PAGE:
Living Acres

What is Living Acres?

August 17, 2016

The monarch butterfly is iconic to North American summers. Adults today can easily recognize this insect as memories flood back of excitedly huddling around a terrarium with fellow fourth-graders to watch a furry caterpillar turn into the mesmerizing adult butterfly. Generations of students have learned about the importance of this pollinator and the essential role it has in sustaining healthy ecosystems.

Over the past two decades, the monarch has seen a significant decline in population due in part to changing weather patterns, loss of overwintering sites in Mexico and the reduction of milkweed habitat in the United States. Milkweed is essential to maintaining and increasing monarch populations since it serves as the location for mating, a place to lay their eggs and a food source for larvae.

With this knowledge at hand, BASF launched Living Acres, a research initiative dedicated to finding best practices for establishing milkweed refuges in non-cropland areas. BASF recognizes that farmers are uniquely positioned as stewards of the land and experts in cultivating crops to help increase milkweed habitat for monarch butterflies.

Since the launch of the initiative in 2015, researchers have found that by investing time upfront to establish milkweed, farmers can expect the perennial to support itself year after year with minimal effort. To ensure farmers are planting milkweed in the most successful manner, BASF has released a guide for best planting practices.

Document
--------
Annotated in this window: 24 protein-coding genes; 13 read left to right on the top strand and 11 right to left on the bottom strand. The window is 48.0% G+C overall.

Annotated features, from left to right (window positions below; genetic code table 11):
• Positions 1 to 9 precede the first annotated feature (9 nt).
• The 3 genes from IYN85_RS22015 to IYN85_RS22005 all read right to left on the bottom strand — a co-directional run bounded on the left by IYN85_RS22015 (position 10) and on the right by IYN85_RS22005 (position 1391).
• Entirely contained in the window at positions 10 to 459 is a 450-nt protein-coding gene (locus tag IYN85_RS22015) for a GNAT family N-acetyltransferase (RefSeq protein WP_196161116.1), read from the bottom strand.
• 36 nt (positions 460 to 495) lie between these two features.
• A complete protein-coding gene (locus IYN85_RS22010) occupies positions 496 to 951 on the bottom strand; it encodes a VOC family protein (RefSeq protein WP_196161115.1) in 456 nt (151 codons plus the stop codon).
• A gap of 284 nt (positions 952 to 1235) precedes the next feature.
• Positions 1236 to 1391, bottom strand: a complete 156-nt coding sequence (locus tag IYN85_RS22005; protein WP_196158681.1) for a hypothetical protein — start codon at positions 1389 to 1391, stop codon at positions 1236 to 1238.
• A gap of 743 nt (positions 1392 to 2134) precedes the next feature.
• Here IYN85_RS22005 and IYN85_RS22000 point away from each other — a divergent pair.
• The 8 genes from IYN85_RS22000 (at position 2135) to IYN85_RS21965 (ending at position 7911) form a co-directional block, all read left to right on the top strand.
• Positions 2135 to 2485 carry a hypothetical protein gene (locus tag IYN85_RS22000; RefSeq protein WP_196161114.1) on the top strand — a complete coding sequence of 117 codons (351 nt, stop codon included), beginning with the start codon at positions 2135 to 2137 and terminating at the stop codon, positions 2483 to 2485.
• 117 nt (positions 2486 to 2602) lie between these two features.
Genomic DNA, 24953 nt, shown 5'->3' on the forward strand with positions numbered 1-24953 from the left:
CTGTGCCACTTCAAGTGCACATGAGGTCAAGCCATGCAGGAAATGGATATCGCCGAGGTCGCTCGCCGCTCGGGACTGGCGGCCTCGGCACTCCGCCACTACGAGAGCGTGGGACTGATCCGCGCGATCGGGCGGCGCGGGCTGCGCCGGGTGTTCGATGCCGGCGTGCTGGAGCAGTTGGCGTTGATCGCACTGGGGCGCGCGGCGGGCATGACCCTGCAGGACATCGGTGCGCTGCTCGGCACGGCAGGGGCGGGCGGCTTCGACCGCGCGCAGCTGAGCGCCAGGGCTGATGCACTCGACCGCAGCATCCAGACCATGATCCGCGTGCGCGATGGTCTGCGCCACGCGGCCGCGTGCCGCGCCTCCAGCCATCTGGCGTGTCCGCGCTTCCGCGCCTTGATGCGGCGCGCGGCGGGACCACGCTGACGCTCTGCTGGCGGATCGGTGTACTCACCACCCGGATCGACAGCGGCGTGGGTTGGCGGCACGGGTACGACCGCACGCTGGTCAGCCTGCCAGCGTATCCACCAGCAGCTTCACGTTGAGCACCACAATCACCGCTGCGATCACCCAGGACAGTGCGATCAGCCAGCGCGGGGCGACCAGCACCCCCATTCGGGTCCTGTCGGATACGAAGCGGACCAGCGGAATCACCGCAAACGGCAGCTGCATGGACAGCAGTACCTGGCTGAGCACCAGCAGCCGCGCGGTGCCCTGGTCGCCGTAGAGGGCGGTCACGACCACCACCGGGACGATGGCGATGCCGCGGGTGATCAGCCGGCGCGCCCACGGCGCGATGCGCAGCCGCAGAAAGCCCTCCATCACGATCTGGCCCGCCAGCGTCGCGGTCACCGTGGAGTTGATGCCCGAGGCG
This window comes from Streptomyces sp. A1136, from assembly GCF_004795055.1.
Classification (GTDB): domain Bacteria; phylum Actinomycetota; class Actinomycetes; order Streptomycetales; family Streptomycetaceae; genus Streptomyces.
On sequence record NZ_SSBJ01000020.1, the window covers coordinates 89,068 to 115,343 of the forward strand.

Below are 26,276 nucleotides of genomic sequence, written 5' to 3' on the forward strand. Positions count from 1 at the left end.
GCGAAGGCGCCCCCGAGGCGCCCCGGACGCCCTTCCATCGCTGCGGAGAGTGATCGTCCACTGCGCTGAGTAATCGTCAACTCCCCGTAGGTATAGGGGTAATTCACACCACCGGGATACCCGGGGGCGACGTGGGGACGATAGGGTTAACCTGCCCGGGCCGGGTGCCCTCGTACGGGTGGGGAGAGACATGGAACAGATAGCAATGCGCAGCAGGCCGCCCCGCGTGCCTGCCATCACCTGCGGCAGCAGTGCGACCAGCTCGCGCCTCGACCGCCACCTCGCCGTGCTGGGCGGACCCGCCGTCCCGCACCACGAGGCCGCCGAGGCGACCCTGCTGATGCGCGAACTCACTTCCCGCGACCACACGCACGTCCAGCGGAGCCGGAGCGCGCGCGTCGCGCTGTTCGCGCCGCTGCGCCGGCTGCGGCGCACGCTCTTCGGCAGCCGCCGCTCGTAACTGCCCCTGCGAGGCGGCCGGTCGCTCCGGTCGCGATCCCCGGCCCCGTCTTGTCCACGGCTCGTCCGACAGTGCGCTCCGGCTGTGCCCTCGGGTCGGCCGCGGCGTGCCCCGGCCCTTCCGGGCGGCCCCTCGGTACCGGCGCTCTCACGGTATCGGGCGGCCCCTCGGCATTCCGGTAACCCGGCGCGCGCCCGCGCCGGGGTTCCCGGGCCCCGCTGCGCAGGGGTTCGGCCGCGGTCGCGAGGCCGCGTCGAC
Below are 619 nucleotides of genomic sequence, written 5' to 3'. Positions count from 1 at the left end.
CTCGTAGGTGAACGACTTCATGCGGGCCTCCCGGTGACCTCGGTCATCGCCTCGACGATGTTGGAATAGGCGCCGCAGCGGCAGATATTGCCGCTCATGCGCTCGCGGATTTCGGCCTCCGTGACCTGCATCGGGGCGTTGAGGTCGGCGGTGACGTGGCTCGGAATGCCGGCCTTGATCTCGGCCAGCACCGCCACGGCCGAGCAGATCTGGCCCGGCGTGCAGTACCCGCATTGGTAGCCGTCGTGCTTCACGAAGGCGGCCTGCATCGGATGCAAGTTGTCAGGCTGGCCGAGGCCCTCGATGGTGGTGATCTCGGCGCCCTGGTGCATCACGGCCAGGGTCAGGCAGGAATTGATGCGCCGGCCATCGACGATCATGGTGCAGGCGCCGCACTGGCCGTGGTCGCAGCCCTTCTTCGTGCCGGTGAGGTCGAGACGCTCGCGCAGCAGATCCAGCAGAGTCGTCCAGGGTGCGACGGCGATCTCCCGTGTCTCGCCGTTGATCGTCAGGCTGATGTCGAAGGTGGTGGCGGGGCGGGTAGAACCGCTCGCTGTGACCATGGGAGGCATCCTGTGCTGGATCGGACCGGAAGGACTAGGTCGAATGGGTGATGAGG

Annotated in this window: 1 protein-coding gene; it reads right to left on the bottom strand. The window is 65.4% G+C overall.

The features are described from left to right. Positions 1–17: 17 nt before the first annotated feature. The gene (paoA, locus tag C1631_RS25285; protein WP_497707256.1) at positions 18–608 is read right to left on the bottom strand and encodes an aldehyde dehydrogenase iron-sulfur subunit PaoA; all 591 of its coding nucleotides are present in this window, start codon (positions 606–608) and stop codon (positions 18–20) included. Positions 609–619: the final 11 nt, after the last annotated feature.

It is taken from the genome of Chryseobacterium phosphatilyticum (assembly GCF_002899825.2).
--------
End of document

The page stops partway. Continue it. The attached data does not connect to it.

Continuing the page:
By analyzing 13 plots around the country, researchers found that milkweed flourishes when using root sections or transplants for the planting process. Though it is common to plant milkweed seeds, only a small percentage of planted seeds germinate. For the seeds that do germinate, the seedlings are non-competitive and easily overtaken by other plants. This makes it difficult to establish a vigorous milkweed refuge from seed. Planting root sections with active buds or directly transplanting seedlings results in the most successful establishment. Additionally, the plants grown from root sections are typically much more vigorous than transplants in the first year of growth.

The ongoing research effort will continue to provide recommendations for planting milkweed to maximize monarch habitat and biodiversity all while allowing farmers to focus on crop production. The goal of the project is to use BASF’s strength in research to provide farmers, and the community at-large, with a set of best practices that will make for effective and efficient milkweed establishment, ultimately benefiting monarch butterflies and the ecosystem as a whole.

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